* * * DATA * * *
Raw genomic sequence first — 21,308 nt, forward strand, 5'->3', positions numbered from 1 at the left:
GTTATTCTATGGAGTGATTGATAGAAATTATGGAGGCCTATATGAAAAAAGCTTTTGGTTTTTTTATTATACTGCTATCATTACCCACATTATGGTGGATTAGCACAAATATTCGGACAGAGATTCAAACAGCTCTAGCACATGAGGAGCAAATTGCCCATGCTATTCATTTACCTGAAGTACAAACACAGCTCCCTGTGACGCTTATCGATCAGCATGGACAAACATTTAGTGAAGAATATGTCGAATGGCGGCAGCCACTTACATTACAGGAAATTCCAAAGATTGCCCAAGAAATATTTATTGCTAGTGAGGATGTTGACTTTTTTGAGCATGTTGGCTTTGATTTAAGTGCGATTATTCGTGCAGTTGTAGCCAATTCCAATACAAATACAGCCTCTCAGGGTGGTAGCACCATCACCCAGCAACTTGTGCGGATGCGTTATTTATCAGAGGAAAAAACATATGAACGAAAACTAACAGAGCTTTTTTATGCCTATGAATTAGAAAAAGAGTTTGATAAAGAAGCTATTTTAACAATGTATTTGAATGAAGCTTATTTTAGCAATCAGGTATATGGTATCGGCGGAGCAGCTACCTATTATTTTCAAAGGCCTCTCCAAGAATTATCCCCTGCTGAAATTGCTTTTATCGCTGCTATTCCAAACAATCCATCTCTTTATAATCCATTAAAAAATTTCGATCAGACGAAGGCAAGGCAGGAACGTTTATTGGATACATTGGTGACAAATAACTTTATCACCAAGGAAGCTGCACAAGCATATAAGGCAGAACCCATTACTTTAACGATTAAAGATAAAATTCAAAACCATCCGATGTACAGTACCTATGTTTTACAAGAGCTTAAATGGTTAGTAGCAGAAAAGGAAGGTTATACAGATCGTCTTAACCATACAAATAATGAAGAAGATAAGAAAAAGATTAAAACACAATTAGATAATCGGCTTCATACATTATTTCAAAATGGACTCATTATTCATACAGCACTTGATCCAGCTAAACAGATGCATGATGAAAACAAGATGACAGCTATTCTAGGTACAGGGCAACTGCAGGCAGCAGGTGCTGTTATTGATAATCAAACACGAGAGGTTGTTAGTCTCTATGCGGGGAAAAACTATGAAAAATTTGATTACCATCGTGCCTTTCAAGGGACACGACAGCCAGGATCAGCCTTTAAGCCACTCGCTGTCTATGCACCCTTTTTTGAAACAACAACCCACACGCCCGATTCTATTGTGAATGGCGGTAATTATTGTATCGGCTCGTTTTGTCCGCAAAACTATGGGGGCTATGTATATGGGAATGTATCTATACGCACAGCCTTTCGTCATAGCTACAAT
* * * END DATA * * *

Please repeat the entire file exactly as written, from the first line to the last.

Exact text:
Raw genomic sequence first — 21,308 nt, forward strand, 5'->3', positions numbered from 1 at the left:
GTTATTCTATGGAGTGATTGATAGAAATTATGGAGGCCTATATGAAAAAAGCTTTTGGTTTTTTTATTATACTGCTATCATTACCCACATTATGGTGGATTAGCACAAATATTCGGACAGAGATTCAAACAGCTCTAGCACATGAGGAGCAAATTGCCCATGCTATTCATTTACCTGAAGTACAAACACAGCTCCCTGTGACGCTTATCGATCAGCATGGACAAACATTTAGTGAAGAATATGTCGAATGGCGGCAGCCACTTACATTACAGGAAATTCCAAAGATTGCCCAAGAAATATTTATTGCTAGTGAGGATGTTGACTTTTTTGAGCATGTTGGCTTTGATTTAAGTGCGATTATTCGTGCAGTTGTAGCCAATTCCAATACAAATACAGCCTCTCAGGGTGGTAGCACCATCACCCAGCAACTTGTGCGGATGCGTTATTTATCAGAGGAAAAAACATATGAACGAAAACTAACAGAGCTTTTTTATGCCTATGAATTAGAAAAAGAGTTTGATAAAGAAGCTATTTTAACAATGTATTTGAATGAAGCTTATTTTAGCAATCAGGTATATGGTATCGGCGGAGCAGCTACCTATTATTTTCAAAGGCCTCTCCAAGAATTATCCCCTGCTGAAATTGCTTTTATCGCTGCTATTCCAAACAATCCATCTCTTTATAATCCATTAAAAAATTTCGATCAGACGAAGGCAAGGCAGGAACGTTTATTGGATACATTGGTGACAAATAACTTTATCACCAAGGAAGCTGCACAAGCATATAAGGCAGAACCCATTACTTTAACGATTAAAGATAAAATTCAAAACCATCCGATGTACAGTACCTATGTTTTACAAGAGCTTAAATGGTTAGTAGCAGAAAAGGAAGGTTATACAGATCGTCTTAACCATACAAATAATGAAGAAGATAAGAAAAAGATTAAAACACAATTAGATAATCGGCTTCATACATTATTTCAAAATGGACTCATTATTCATACAGCACTTGATCCAGCTAAACAGATGCATGATGAAAACAAGATGACAGCTATTCTAGGTACAGGGCAACTGCAGGCAGCAGGTGCTGTTATTGATAATCAAACACGAGAGGTTGTTAGTCTCTATGCGGGGAAAAACTATGAAAAATTTGATTACCATCGTGCCTTTCAAGGGACACGACAGCCAGGATCAGCCTTTAAGCCACTCGCTGTCTATGCACCCTTTTTTGAAACAACAACCCACACGCCCGATTCTATTGTGAATGGCGGTAATTATTGTATCGGCTCGTTTTGTCCGCAAAACTATGGGGGCTATGTATATGGGAATGTATCTATACGCACAGCCTTTCGTCATAGCTACAAT